Seminole’s primary resources include the Seminole Generating Station (SGS) in northeast Florida and the Richard J. Midulla Generating Station (MGS) in south central Florida.
SEMINOLE GENERATING STATION
Consisting of two 650-megawatt coal-fired generating units, the Seminole Generating Station began commercial operation in 1984. Located on 2,000 acres in Putnam County, just north of Palatka and about 60 miles south of Jacksonville, SGS employs approximately 300 people. To supply the coal needed to operate the Seminole Generating Station, an average of 9,300 tons of coal arrives daily, traveling more than 800 miles on unit trains via CSX Transportation, Inc. In a year’s time, more than 260 trains, each with 110 cars, will deliver coal to SGS.
Seminole has more than $530 million invested in state-of-the-art environmental control technology at SGS – making it one of the cleanest coal plants in the United States. But just as important, it is also one of the most reliable plants in the country.
MIDULLA GENERATING STATION
The Midulla Generating Station (MGS), located on the Hardee/Polk County line, is an 810-megawatt facility that uses natural gas as its primary fuel. The combined-cycle facility consists of two natural gas-fired combustion turbines, two heat recovery steam generators, and one steam turbine. Fuel is burned in the combustion turbines to produce electricity. Hot exhaust gases from the combustion turbines are captured and routed through the two heat recovery steam generators. These generators create steam, spinning the steam turbine to produce additional electricity. Finally, the steam is discharged into a condenser, which returns the steam to purified water for reuse.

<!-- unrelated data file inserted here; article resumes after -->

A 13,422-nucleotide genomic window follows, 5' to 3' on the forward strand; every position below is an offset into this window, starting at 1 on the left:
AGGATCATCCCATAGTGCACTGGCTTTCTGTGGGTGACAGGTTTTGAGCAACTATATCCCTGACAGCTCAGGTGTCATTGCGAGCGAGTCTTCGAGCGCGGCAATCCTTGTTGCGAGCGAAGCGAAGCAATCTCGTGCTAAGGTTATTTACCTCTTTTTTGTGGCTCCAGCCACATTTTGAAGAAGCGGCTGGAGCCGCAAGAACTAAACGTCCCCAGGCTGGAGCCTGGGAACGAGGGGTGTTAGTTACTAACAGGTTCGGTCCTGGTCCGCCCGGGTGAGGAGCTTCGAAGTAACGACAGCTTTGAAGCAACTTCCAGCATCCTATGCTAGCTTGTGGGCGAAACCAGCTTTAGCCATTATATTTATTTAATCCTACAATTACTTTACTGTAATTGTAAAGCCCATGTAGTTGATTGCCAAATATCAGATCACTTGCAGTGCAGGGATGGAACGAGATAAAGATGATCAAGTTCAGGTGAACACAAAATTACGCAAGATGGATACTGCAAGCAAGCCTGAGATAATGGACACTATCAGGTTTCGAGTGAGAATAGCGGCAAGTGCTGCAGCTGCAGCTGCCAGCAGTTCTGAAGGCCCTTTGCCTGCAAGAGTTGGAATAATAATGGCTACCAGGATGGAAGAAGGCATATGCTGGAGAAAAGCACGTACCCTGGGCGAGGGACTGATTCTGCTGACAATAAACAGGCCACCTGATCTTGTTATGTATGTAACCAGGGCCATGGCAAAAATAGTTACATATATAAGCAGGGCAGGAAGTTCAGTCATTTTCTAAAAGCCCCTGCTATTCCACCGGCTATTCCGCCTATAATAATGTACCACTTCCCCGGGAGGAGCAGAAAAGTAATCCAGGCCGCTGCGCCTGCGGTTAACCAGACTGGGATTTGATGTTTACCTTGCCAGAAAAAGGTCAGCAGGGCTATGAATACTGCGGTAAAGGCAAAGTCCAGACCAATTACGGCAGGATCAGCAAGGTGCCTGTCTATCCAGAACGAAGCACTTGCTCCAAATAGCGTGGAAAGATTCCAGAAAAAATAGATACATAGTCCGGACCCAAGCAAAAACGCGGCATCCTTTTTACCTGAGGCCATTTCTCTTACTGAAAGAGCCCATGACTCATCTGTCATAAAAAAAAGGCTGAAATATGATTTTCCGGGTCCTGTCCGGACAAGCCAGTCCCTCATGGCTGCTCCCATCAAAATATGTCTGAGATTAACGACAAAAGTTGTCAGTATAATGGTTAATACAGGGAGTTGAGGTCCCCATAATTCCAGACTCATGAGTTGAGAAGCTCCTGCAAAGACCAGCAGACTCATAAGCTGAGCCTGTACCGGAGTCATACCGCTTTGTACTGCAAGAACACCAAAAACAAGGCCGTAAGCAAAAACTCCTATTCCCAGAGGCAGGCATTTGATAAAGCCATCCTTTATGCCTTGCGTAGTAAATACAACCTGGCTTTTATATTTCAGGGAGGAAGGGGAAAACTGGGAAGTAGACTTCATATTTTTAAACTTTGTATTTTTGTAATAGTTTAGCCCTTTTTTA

In December 2006, Seminole added an additional 310 megawatts of peaking capacity at MGS through five aeroderivative combustion turbine units. These peaking units can be operational in as few as eight minutes to meet state operating reserve requirements.
Seminole works to maintain a balanced and diversified generation portfolio that includes owned generation, as well as capacity and energy provided through purchased power agreements with other utilities, independent power producers, and government entities (eg. municipals and counties). Seminole also receives power from renewable energy facilities, including waste-to-energy, landfill gas-to-energy, and a biomass facility. The diversity in Seminole’s generation mix reduces exposure to changing market conditions, helping keep rates competitive.